2. She’s already won the race twice

It’s an old cliché, but Enable clearly has the Arc t-shirt, having been there and won the contest twice before. Whilst she only narrowly held off Sea Of Class in 2018, what perhaps is more notable is her facile two and a half-length win in the 2017 renewal. Always prominent, she shot clear in the straight and sluiced through soft ground to score.

Despite the heartbreak etched on the face of Frankie Dettori in last year’s Arc, things did not go as smoothly during the race. Given the conditions, it was arguable that Dettori had to commit sooner than he would have liked on Enable and that left the duo vulnerable to a stayer.

Whilst ground conditions were blamed, it has to be remembered that she finished two lengths in front of Waldgeist earlier that season on ground described as Good to Soft, but which was clearly more testing, in the King George at Ascot.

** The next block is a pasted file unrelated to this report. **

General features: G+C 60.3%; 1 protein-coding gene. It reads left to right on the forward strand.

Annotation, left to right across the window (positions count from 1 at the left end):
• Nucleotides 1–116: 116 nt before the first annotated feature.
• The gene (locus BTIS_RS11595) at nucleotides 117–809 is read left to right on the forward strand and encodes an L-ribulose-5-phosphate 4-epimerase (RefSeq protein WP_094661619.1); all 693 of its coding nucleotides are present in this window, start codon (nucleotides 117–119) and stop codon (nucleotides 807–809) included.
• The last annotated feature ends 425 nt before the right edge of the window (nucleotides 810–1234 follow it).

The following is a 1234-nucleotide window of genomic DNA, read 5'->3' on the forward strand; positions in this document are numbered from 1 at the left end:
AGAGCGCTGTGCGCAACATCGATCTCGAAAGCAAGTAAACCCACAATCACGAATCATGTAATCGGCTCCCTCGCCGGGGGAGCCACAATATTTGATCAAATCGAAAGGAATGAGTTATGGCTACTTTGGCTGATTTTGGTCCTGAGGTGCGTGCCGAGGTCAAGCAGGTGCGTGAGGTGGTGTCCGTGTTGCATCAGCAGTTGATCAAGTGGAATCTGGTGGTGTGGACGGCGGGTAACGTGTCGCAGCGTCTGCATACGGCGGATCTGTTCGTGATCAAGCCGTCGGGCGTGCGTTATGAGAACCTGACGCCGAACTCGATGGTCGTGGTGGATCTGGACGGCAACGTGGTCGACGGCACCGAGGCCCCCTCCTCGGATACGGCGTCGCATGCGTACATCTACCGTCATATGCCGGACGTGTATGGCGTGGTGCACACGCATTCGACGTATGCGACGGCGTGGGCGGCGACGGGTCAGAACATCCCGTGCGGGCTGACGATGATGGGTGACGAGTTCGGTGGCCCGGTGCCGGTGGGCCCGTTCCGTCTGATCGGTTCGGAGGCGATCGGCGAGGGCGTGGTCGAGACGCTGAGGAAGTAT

Therefore, tactics are clearly going to be important. With plenty more rain forecast and the ground already very soft at Longchamp, Dettori may play his hand slightly later on Enable this time around. Simultaneously, the ground looks a major negative for Love, Mogul and Raabihah. Stradivarius, given he stays further, and potentially Sottsass, third in last year’s Arc, may enjoy the ground, but Enable handles soft ground and if she handles it better than her main rivals in the betting, she wins.

3. The best prep since 2017

Enable warmed up for this year's Arc in the September Stakes